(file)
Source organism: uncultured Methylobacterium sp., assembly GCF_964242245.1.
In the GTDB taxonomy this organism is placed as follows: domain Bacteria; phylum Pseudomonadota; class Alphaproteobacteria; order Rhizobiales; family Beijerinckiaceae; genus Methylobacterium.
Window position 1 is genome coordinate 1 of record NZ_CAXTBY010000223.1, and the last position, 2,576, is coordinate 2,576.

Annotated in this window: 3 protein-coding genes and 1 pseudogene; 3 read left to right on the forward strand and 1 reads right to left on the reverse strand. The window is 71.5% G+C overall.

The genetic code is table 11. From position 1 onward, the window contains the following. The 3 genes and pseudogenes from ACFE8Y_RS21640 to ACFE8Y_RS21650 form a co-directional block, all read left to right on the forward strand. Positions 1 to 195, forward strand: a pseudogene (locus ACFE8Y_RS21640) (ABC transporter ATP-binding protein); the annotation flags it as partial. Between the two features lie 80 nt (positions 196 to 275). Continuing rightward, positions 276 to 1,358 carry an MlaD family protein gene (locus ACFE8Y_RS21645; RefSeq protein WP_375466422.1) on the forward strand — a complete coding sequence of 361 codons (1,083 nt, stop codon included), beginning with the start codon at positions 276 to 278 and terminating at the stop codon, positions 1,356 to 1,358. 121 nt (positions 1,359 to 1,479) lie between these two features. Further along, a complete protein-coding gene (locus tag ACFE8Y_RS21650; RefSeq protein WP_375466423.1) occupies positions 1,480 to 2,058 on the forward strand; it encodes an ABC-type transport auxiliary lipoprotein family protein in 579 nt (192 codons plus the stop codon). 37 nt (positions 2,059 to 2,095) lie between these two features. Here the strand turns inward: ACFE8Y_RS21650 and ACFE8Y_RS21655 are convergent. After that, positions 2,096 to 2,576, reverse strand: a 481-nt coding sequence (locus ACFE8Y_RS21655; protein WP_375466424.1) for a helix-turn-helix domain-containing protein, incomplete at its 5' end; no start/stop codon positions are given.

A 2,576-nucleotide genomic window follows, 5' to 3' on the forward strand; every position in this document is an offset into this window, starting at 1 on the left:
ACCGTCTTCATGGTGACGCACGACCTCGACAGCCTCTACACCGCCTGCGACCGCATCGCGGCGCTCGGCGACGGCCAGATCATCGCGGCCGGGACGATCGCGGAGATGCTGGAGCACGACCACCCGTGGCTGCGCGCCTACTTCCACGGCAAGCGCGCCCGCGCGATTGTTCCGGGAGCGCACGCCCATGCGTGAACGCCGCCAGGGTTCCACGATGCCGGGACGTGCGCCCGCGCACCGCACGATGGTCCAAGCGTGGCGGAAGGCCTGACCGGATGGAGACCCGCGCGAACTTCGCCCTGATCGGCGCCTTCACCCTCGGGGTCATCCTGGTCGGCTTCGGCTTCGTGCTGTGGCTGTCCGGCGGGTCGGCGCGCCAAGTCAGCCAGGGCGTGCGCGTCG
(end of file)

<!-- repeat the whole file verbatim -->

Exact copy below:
Source organism: uncultured Methylobacterium sp., assembly GCF_964242245.1.
In the GTDB taxonomy this organism is placed as follows: domain Bacteria; phylum Pseudomonadota; class Alphaproteobacteria; order Rhizobiales; family Beijerinckiaceae; genus Methylobacterium.
Window position 1 is genome coordinate 1 of record NZ_CAXTBY010000223.1, and the last position, 2,576, is coordinate 2,576.

Annotated in this window: 3 protein-coding genes and 1 pseudogene; 3 read left to right on the forward strand and 1 reads right to left on the reverse strand. The window is 71.5% G+C overall.

The genetic code is table 11. From position 1 onward, the window contains the following. The 3 genes and pseudogenes from ACFE8Y_RS21640 to ACFE8Y_RS21650 form a co-directional block, all read left to right on the forward strand. Positions 1 to 195, forward strand: a pseudogene (locus ACFE8Y_RS21640) (ABC transporter ATP-binding protein); the annotation flags it as partial. Between the two features lie 80 nt (positions 196 to 275). Continuing rightward, positions 276 to 1,358 carry an MlaD family protein gene (locus ACFE8Y_RS21645; RefSeq protein WP_375466422.1) on the forward strand — a complete coding sequence of 361 codons (1,083 nt, stop codon included), beginning with the start codon at positions 276 to 278 and terminating at the stop codon, positions 1,356 to 1,358. 121 nt (positions 1,359 to 1,479) lie between these two features. Further along, a complete protein-coding gene (locus tag ACFE8Y_RS21650; RefSeq protein WP_375466423.1) occupies positions 1,480 to 2,058 on the forward strand; it encodes an ABC-type transport auxiliary lipoprotein family protein in 579 nt (192 codons plus the stop codon). 37 nt (positions 2,059 to 2,095) lie between these two features. Here the strand turns inward: ACFE8Y_RS21650 and ACFE8Y_RS21655 are convergent. After that, positions 2,096 to 2,576, reverse strand: a 481-nt coding sequence (locus ACFE8Y_RS21655; protein WP_375466424.1) for a helix-turn-helix domain-containing protein, incomplete at its 5' end; no start/stop codon positions are given.

A 2,576-nucleotide genomic window follows, 5' to 3' on the forward strand; every position in this document is an offset into this window, starting at 1 on the left:
ACCGTCTTCATGGTGACGCACGACCTCGACAGCCTCTACACCGCCTGCGACCGCATCGCGGCGCTCGGCGACGGCCAGATCATCGCGGCCGGGACGATCGCGGAGATGCTGGAGCACGACCACCCGTGGCTGCGCGCCTACTTCCACGGCAAGCGCGCCCGCGCGATTGTTCCGGGAGCGCACGCCCATGCGTGAACGCCGCCAGGGTTCCACGATGCCGGGACGTGCGCCCGCGCACCGCACGATGGTCCAAGCGTGGCGGAAGGCCTGACCGGATGGAGACCCGCGCGAACTTCGCCCTGATCGGCGCCTTCACCCTCGGGGTCATCCTGGTCGGCTTCGGCTTCGTGCTGTGGCTGTCCGGCGGGTCGGCGCGCCAAGTCAGCCAGGGCGTGCGCGTCG